Every year, during the Advent and Christmas season – ever since this happened – I find myself remembering and reflecting, pausing and praying …
(Please can I encourage you to click on that link and read the back story before you read on? Otherwise, this post won’t make much sense!)
Even now, two years on, I still can’t quite believe what I witnessed that day at the local swimming pool. Even now, it fills me with wonder that Ed* encountered the healing power of Jesus, right in his moment of need. And even now, I am in awe at how God coordinated the conversations Ed was having with me, and with his school friend, so that they dovetailed together in impeccable timing.
So, what happened next … ?
That same year, the week before Christmas, while buying Christmas gifts, I make an online order on a Christian website. When I get to the checkout, I discover that, because my order has come to more than a specific sum, I am entitled to receive a gift Bible for free.
Immediately I think of Ed.
When it arrives, I wrap it up and write him an accompanying Christmas card. I wish him well in his recovery from the car accident, and suggest he might want to start the Bible by reading one of the four Gospels. I mention that Mark is pretty short, and Matthew and Luke are full of miracle healing stories, which he might enjoy.
He’s not on duty when I have my last visit to the pool before Christmas, so I leave my gift and card with one of his colleagues, who assures me that Ed will pick it up in time for Christmas Day.
Leaving the pool, I find myself praying. Not just that Ed appreciates the unusual gift of a Bible. But also that the stories in the pages speak for themselves. And, more than anything, that he meets with Jesus as he reads them.
A couple of weeks into the new year, I am back at the pool for a lunchtime swim, when I find Ed is on duty behind the reception desk. He greets me with a huge grin.
“Thanks for the Bible,” he says to me, watching while I sign myself in.
“Have you started reading it?” I ask him, looking up, as I place the pen down next to the signing in book.
“I’m reading the Gospel of Mark,” he tells me and then pauses a moment, as another swimming pool user walks in and over to the desk, where she picks up the pen to sign in. As she heads on through to the changing rooms, he continues. “I’m not much of a reader, and all the little numbers are a bit disorientating,” he reveals, “but the Jesus-miracle-healing-stories are kind of cool.”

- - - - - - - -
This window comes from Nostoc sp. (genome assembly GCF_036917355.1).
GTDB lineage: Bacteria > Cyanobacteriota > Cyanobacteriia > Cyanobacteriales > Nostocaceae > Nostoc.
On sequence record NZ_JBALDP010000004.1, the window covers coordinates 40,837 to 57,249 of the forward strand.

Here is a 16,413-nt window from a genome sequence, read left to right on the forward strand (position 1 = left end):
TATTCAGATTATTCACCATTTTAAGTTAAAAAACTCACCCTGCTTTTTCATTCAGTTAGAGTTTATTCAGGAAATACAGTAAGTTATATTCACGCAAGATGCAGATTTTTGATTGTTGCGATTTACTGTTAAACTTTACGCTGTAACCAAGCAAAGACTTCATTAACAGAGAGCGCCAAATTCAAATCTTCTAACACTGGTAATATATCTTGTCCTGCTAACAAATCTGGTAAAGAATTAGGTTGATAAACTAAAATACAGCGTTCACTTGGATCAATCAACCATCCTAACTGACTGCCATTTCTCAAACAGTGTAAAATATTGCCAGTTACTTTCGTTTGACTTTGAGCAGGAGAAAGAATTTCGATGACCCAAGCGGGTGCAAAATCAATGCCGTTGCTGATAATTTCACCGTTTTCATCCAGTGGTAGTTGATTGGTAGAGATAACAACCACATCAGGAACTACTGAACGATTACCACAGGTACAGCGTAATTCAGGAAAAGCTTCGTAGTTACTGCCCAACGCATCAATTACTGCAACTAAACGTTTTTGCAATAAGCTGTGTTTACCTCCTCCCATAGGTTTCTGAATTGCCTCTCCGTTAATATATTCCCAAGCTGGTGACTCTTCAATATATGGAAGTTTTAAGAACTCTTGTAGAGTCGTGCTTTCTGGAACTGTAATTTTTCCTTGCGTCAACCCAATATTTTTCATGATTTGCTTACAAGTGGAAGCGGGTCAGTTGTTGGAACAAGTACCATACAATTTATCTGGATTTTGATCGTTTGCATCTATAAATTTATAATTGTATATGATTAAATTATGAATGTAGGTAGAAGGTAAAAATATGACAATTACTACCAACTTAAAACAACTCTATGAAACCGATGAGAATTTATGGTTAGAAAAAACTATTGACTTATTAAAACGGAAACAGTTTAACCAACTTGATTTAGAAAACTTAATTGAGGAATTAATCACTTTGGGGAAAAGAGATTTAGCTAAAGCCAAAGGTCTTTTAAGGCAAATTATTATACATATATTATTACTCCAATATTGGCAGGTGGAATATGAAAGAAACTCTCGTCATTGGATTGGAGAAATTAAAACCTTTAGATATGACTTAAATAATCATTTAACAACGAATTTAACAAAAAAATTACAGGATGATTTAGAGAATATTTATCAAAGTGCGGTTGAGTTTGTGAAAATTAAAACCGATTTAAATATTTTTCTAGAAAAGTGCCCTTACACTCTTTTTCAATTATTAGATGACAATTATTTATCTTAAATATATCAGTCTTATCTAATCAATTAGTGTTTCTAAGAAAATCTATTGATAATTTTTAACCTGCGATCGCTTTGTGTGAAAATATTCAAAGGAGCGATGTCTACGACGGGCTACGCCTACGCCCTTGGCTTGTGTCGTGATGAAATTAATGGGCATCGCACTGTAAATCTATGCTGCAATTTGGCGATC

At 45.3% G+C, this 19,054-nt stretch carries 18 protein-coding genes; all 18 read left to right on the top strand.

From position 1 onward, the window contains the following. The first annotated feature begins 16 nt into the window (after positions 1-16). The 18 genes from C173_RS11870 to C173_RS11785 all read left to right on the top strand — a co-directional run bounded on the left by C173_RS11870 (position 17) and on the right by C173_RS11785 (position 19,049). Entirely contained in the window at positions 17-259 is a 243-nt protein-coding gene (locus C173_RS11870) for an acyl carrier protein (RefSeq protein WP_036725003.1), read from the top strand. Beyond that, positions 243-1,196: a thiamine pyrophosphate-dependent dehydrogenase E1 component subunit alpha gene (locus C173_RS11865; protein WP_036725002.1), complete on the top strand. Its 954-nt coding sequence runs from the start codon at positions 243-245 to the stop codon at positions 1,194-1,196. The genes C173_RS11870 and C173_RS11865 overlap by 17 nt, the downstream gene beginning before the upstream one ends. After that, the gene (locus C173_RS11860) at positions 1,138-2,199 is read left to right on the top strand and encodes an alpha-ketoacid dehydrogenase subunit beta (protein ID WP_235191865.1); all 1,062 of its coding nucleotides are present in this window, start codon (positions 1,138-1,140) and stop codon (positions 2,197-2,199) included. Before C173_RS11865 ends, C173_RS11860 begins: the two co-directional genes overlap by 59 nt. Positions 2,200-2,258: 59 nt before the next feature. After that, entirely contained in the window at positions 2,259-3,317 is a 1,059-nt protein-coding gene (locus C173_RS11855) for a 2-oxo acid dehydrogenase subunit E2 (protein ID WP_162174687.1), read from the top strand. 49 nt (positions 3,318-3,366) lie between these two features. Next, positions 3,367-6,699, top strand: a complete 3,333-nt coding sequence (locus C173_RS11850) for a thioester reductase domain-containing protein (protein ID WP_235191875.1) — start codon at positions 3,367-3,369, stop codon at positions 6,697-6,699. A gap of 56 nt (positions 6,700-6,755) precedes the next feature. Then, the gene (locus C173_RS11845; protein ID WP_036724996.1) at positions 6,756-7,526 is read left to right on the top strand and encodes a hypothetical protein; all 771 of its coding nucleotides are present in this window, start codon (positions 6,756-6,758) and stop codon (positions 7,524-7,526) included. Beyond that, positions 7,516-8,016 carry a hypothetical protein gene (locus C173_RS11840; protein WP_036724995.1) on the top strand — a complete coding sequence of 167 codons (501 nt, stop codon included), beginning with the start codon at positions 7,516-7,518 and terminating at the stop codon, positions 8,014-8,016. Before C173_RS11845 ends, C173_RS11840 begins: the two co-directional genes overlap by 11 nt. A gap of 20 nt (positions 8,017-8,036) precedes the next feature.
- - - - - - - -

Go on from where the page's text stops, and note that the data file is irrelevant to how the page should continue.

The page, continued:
“That’s great,” I exclaim, barely able to disguise my excitement. “Just ignore the numbers. They are there to help navigate the text, but it’s the content that counts.”
A conversation follows, in which he explains how his school friend is helping him when he has questions about what he’s reading.
And then he asks me about the Alpha course.
“Have you ever heard of it?” he asks me. He seems genuinely interested in my answer.
“Sure!” I respond, thinking of the promotional film, which was shown in church only last Sunday. “Alpha is a great course. You should definitely look to do it!”
It turns out that his school friend has invited him to go on the Alpha course at his church. Ed is unsure whether it’s really for him. Wow! I think, This is incredible! The church in question is full of young people. It’s a place where the Bible is preached and the Holy Spirit is at work. Of course he should do it, I think. It’s a no brainer!
“You’re bound to find some kindred spirits there,” I suggest tentatively, “and it will be a really safe space to ask all sorts of questions about faith.”
He nods thoughtfully, chewing over my words, digesting what I’m saying … and I leave him to it, as I head towards the changing rooms – and the swimming pool.
It is another six weeks before my path crosses with Ed’s again. He still seems well; his healing is clearly holding out.
“My girlfriend is disappointed that my compensation claim won’t be bigger,” he reports cheerily, “but I’d rather be fit and healthy, than have a ton of money.”
When I ask him whether he has accepted his school friend’s offer of attending the Alpha course with him, he breaks into a broad grin, and announces that he’s loving it. He’s so keen that, when his shifts at work mean he has to miss a session, he’s been catching up by watching it online afterwards.
I can’t believe it!
“Keep it up!” I encourage him, as I head home from the pool, out into the afternoon sunshine.
Unbeknown to me at the time, that is the last time I see, or speak to, Ed.
I ask one of his colleagues why he’s not been around. She informs me that, a couple of weeks after our final conversation, Ed had a dramatic falling out with their boss.
“He quit his job and walked out,” she tells me. “We really miss his cheery personality,” she adds, “It’s not the same without him around.”
I’m inclined to agree.
He didn’t work a notice period, so I couldn’t say goodbye.
Unless and until our paths miraculously cross again – and it would have to be a miracle, as I have no means of following him up – I will never know whether he completed the Alpha course; whether he made a profession of faith in Jesus; whether he finished reading Mark or any of the other Gospels. I will never know how his healing panned out over the course of time; how the court case against the other driver ended; how his compensation payout got resolved.
Instead, I’m left with unanswered questions …
… and a memory that is triggered every year, during the Advent and Christmas season – when I find myself remembering and reflecting, pausing and praying, wondering what happened to Ed …
*Name changed to preserve anonymity.